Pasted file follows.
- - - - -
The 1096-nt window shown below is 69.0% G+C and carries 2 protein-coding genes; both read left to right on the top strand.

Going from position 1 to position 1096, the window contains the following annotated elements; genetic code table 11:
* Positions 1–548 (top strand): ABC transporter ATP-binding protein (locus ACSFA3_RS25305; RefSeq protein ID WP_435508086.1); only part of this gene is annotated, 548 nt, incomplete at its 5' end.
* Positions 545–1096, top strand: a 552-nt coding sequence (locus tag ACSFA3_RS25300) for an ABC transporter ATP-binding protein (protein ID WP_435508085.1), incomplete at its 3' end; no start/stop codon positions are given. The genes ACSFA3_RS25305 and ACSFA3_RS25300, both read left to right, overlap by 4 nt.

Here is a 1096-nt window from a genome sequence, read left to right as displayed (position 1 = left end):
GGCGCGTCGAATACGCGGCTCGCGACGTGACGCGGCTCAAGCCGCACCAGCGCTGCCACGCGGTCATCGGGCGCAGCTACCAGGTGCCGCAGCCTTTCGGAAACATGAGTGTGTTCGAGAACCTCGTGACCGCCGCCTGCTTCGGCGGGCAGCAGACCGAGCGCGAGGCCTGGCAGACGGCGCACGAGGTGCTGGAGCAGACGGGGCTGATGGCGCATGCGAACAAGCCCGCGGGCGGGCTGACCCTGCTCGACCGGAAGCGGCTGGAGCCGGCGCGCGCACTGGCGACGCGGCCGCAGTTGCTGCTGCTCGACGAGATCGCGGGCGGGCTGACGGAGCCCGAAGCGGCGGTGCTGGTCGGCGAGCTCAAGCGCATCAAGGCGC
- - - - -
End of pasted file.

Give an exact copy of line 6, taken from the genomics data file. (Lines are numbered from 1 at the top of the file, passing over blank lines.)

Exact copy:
GGCGCGTCGAATACGCGGCTCGCGACGTGACGCGGCTCAAGCCGCACCAGCGCTGCCACGCGGTCATCGGGCGCAGCTACCAGGTGCCGCAGCCTTTCGGAAACATGAGTGTGTTCGAGAACCTCGTGACCGCCGCCTGCTTCGGCGGGCAGCAGACCGAGCGCGAGGCCTGGCAGACGGCGCACGAGGTGCTGGAGCAGACGGGGCTGATGGCGCATGCGAACAAGCCCGCGGGCGGGCTGACCCTGCTCGACCGGAAGCGGCTGGAGCCGGCGCGCGCACTGGCGACGCGGCCGCAGTTGCTGCTGCTCGACGAGATCGCGGGCGGGCTGACGGAGCCCGAAGCGGCGGTGCTGGTCGGCGAGCTCAAGCGCATCAAGGCGC